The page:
Key to the Sea is a revolutionary marine environmental education program designed for teachers and elementary school children (K-5) throughout Los Angeles County. Heal the Bay and our Partners educate teachers and students in watershed science and stewardship, stormwater pollution prevention and marine conservation—through free teacher professional development workshops, hands-on classroom activities and beach field trips (fees may apply).
Completing the Key to the Sea Program is as easy as 1-2-3.
BOOK A FIELD TRIP
Contact one of the partnering aquariums to book a date and time for a Key to the Sea Field Trip to the beach.
Cabrillo Marine Aquarium
3720 Stephen M. White Drive, San Pedro, CA 90731
For reservations call: 310-548-7562
Roundhouse Aquarium Teaching Center
P.O. Box 1 Manhattan Beach, CA 90267
For reservations call: 310-379-8117
Heal the Bay Aquarium
1600 Ocean Front Walk
Santa Monica, CA 90401
For reservations visit: https://healthebay.org/aquarium-field-trip-request/
SELECT A WORKSHOP
Registration for teachers that have completed Workshop 1 and Workshop 2: Veteran Registration
SHARE YOUR FEEDBACK
2021-2022 Feedback: Completing the Evaluation Form is a required part of the Key to the Sea program. Please take a moment to tell us what you thought of the Field Trip experience and using the Curriculum in your classroom. Select the evaluation link below that matches your last completed workshop.
If you have questions, ideas or thoughts about Key to the Sea, call 310-393-6149 x202, or contact us below.
What will we learn? What will students learn?
Teacher Professional Development: The Key to the Sea program begins with teachers attending a hands-on and engaging workshop designed to familiarize them with the content, activities and logistics of the program. The workshops are a wonderful way to inform the teacher on current environmental issues and provide activities to use in the classroom.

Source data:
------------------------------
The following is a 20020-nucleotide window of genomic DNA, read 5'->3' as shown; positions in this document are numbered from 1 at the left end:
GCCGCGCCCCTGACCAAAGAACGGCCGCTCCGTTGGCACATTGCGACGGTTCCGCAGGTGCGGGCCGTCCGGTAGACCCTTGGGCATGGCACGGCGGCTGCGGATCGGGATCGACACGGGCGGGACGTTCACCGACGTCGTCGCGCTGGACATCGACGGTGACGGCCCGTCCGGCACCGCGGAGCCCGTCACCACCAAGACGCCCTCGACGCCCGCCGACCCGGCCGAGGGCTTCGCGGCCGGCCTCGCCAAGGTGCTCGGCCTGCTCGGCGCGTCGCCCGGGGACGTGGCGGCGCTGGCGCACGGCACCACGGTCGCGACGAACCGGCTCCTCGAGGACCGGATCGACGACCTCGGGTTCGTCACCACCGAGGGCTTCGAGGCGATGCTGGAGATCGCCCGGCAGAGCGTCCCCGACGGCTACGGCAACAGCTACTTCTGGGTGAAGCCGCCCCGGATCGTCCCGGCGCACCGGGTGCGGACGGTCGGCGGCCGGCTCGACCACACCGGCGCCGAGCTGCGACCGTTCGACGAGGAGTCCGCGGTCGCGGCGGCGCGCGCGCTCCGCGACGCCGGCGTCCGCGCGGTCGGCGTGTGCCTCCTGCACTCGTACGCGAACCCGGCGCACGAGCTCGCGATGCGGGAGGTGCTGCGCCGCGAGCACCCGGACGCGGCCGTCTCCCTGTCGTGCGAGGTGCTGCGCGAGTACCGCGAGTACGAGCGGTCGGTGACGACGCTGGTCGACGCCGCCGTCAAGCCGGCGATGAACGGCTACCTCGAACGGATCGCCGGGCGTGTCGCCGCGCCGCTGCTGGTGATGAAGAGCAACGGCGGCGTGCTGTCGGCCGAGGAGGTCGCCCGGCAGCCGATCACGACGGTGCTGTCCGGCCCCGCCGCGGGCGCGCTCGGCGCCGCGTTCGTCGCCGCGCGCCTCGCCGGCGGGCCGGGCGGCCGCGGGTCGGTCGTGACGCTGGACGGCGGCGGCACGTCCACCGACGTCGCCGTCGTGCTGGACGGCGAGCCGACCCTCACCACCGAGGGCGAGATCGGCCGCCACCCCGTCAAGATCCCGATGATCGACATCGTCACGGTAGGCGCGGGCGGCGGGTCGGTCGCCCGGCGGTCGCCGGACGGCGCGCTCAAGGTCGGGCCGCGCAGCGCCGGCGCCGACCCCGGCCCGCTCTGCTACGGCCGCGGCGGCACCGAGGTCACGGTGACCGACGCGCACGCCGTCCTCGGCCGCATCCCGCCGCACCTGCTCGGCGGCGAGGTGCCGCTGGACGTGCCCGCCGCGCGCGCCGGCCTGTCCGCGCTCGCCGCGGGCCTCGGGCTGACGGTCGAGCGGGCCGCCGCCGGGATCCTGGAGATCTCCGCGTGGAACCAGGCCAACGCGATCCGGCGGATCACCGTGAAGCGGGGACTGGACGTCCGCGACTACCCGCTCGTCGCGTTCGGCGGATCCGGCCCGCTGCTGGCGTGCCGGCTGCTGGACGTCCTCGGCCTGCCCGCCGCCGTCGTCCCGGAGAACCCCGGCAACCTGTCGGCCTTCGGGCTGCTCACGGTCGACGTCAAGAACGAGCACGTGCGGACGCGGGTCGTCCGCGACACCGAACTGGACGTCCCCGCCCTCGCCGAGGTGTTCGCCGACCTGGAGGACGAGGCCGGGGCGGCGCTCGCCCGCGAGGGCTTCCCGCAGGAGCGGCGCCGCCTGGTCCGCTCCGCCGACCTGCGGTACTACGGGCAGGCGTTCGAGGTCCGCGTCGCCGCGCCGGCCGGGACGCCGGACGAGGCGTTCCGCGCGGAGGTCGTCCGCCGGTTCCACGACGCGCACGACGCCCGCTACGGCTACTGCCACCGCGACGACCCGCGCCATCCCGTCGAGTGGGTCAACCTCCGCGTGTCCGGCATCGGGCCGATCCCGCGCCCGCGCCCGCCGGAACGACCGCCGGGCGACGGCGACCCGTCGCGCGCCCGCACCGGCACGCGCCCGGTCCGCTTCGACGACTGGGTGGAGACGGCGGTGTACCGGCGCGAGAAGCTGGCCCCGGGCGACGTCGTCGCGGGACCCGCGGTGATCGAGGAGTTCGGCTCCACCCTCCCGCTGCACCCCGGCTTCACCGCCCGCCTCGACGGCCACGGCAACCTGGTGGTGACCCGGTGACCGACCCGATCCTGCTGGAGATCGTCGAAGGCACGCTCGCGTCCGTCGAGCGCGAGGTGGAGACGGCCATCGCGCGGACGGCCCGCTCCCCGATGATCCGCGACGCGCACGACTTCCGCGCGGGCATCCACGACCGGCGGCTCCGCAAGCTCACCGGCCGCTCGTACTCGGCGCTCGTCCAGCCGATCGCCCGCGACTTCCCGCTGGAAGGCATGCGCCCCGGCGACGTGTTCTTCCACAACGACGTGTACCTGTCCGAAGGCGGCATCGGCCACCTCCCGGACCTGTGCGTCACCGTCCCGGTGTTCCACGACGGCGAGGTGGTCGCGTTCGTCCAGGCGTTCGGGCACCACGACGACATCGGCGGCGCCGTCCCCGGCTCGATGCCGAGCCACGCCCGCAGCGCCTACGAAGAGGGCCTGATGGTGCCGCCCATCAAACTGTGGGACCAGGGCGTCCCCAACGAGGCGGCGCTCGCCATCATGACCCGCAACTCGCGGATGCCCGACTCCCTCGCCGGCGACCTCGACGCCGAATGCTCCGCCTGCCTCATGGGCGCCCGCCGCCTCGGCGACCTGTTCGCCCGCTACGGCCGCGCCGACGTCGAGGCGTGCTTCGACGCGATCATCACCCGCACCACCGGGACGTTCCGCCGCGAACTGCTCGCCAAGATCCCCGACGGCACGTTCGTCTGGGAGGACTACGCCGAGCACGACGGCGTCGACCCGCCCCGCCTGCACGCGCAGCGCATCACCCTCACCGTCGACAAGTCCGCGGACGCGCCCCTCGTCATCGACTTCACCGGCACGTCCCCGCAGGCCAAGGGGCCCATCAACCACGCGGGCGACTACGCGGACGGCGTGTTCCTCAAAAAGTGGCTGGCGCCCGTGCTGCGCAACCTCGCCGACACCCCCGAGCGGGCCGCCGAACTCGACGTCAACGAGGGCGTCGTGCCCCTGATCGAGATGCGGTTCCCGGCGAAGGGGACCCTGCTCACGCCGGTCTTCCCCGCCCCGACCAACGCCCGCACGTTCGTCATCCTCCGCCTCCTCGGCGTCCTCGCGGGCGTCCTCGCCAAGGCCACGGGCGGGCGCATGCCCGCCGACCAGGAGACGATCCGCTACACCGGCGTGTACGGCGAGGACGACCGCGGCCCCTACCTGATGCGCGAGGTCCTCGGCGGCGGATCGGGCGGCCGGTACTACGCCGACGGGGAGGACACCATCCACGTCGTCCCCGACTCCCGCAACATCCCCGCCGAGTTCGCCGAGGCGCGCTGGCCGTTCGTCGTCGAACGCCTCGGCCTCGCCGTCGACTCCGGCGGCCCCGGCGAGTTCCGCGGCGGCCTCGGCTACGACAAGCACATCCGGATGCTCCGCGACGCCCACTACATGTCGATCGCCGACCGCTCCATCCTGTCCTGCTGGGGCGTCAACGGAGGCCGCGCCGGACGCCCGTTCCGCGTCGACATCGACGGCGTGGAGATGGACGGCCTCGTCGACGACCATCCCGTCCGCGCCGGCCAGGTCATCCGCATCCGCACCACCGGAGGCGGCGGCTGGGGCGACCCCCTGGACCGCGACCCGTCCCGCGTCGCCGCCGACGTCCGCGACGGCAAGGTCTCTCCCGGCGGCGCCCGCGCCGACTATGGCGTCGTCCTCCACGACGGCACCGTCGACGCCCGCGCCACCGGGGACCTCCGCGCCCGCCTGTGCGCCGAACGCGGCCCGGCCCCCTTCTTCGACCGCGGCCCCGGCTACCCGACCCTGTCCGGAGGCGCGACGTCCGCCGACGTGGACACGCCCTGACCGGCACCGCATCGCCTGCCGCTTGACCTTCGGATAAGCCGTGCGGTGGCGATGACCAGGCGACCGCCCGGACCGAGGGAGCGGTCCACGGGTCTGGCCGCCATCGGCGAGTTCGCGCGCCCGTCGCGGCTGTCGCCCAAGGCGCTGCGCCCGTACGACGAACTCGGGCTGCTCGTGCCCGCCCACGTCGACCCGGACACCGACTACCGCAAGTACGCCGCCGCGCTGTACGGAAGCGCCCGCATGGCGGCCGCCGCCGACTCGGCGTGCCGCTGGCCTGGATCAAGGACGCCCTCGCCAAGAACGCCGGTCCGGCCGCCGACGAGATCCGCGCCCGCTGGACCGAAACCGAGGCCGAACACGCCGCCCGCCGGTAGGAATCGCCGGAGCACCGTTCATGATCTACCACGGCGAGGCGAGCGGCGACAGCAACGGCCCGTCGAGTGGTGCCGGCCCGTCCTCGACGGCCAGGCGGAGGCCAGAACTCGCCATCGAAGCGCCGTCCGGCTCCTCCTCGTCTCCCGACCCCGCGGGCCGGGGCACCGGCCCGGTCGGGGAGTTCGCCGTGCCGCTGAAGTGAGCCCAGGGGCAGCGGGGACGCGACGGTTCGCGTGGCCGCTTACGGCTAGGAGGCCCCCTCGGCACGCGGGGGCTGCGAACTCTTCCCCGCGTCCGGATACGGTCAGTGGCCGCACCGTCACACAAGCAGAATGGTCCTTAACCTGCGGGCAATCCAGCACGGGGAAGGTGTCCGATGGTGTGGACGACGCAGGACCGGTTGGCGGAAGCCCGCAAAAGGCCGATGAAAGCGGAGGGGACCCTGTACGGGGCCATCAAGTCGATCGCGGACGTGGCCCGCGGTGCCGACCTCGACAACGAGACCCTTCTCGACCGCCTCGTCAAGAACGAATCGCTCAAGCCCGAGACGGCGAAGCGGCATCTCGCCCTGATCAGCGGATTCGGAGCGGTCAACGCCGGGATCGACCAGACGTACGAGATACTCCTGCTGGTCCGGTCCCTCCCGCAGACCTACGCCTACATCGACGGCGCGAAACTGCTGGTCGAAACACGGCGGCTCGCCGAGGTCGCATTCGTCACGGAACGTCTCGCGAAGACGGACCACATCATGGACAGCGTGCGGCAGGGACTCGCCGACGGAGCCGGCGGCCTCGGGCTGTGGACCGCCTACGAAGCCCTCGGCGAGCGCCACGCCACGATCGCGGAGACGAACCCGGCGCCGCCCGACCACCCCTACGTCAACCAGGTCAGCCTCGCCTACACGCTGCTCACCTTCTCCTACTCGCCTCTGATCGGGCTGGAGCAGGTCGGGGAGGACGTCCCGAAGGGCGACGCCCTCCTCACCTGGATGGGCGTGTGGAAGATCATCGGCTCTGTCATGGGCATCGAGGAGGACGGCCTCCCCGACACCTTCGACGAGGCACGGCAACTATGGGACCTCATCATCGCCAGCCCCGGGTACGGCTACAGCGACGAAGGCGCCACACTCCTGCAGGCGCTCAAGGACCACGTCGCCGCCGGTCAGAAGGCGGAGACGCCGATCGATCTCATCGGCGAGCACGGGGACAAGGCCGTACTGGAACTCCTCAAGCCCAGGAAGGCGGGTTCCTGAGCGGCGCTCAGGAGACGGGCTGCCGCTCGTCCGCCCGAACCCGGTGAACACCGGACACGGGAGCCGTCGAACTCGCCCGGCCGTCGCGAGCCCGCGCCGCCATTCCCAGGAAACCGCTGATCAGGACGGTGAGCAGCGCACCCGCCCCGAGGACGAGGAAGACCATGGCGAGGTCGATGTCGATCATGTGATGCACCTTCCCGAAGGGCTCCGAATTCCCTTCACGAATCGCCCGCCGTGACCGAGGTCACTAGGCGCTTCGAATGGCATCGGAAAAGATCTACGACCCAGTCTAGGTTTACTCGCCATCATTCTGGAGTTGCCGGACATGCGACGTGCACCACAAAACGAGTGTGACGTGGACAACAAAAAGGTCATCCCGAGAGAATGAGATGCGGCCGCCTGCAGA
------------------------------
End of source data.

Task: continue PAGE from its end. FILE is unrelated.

During Workshop 1 (6 hours) for first-year program participants, teachers receive the tools they need to conduct both pre- and post-field trip educational activities in their classrooms and to prepare their students to get the most out of their field trip. This includes a multidisciplinary standards-based curriculum guide and a complete ready-to-use curriculum materials kit.
Second year teachers participate in Workshop 2 (6 hours), which provides more in-depth instruction on organisms, specific adaptations to the sandy beach environment, waves and tides, seafood sustainability, and additional activities. It includes “make-and-take” teaching tools, like the trash timeline, which teachers make during the workshop and take with them to use back in the classroom. It also includes a curriculum guide.
Classroom Enrichment: At the Professional Development workshop, teachers receive pre- and post-field trip activities with standards-aligned lesson plans and accompanying materials. The activities provide classroom enrichment connected to topics addressed within the curriculum units and the California State Science Standards. Topics include: the Los Angeles area watershed, marine pollution and debris, storm drain and sewer systems, urban runoff, permeability, connections to the sea in everyday living and the ecology of the sandy beach environment. Classroom enrichment reinforces and extends the experience, resulting in meaningful learning for students as well as the teacher.
Field Trip for Kindergarten-5th Grade Classes: The students visit a local marine science center for our outdoor Beach Exploration environmental education program. Led by naturalists trained by Heal the Bay and partnering facilities, children use scientific equipment to explore the beach through fun, hands-on, educational activities. Sites include Cabrillo Marine Aquarium (San Pedro), Roundhouse Aquarium Teaching Center (Manhattan Beach), and Heal the Bay Aquarium. The Beach Exploration activities are designed to encourage students to use their senses, increase their observation skills and develop their sense of wonder. Children smell the salty air, hear the roaring surf, use binoculars to observe bird behavior, and often see dolphins! They survey the organisms of the “wet zone” and “dry zone” of the beach, dig for sand crabs and bean clams, and examine beach wrack with magnifying lenses. The children see first-hand the marine pollution and debris, learn how it impacts marine life, and make the connections to pollution prevention behaviors.